In September 2016, Mass General will participate in a nationwide effort to increase awareness and understanding of substance use disorders and celebrate those in recovery.

In health care, “recovery” has many meanings – it can be a process of moving toward better health, a period of recuperation or a rediscovering of purpose after a devastating loss. For those who struggle with substance use disorders (SUD), recovery can also be an evolution from the spiritual, physical, emotional and psychosocial effects of addictive illnesses.

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In September 2016, in recognition of National Recovery Month, Massachusetts General Hospital will join the federal Substance Abuse and Mental Health Service Administration in their annual efforts to increase awareness and understanding of mental illness and substance use disorders and to celebrate those in recovery.

The 2016 theme – “Join the Voices for Recovery: Our Families, Our Stories, Our Recovery!” – highlights the importance of families, communities and caregivers encouraging others to make a personal connection with the recovery movement.

Mass General Commitment Highlighted

“This Recovery Month, we will pause to highlight the MGH’s commitment to addressing substance use disorders through innovative collaborations and treatment approaches,” says Dawn Williamson, RN, MSN, advanced practice nurse for addictions consultation in the MGH Emergency Department. “By expanding treatment options and advancing addiction management, the MGH is at the forefront of saving the lives of vulnerable patients across the continuum of care.”

Read more articles about Mass General's Substance Use Disorders Initiative
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As part of its efforts, the hospital has developed a multifaceted clinical initiative, comprised of an inpatient consult service, a “bridge” clinic for follow-up care, recovery coaches and enhanced SUD care in health centers and primary care practices.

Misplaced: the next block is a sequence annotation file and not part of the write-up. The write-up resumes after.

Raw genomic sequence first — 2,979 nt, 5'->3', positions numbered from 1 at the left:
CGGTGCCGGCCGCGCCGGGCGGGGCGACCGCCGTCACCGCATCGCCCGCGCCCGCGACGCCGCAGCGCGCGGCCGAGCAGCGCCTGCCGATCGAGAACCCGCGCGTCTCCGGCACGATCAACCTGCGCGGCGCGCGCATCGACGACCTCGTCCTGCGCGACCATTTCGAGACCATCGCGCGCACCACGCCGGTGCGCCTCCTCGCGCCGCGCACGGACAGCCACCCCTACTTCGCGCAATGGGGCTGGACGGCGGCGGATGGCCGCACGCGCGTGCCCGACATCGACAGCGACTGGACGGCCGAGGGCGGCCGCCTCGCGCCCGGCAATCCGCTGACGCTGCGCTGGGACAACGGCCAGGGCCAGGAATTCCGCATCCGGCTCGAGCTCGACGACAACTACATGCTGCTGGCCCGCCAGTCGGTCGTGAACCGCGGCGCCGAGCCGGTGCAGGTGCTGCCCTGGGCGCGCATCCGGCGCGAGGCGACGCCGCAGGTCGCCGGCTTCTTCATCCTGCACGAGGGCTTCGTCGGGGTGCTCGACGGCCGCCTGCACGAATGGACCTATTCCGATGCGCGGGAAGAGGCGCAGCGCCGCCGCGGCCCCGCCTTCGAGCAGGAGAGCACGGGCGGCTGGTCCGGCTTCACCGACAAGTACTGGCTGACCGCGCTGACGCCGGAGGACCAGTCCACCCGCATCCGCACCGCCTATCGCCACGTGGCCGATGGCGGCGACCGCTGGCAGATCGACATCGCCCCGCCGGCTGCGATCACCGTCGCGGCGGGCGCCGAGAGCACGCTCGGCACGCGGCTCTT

“We are working to shift the perception of addiction as a moral failing to one of understanding that a substance use disorder is a complex illness often rooted in trauma and stress,” Chris Shaw, NP, lead of the Addictions Consult Service says. “Equally as important as improving treatment, however, are efforts to understand and prevent substance use behaviors from developing.”

Preventing Substance Use Disorders

Prevention is the focus of the MGH’s community-based coalitions, led by the MGH Center for Community Health Improvement, who work together to change norms, attitudes and policies that enable teen drug use and put active users at further risk. Mr. Shaw says these groups work to provide a safe and supportive environment by advocating for change in police, school and court policies and practices, community attitudes and norms.

To learn more about how you can support Mass General’s Substance Use Disorder Initiative, please contact us.

This story was first published by MGH Hotline.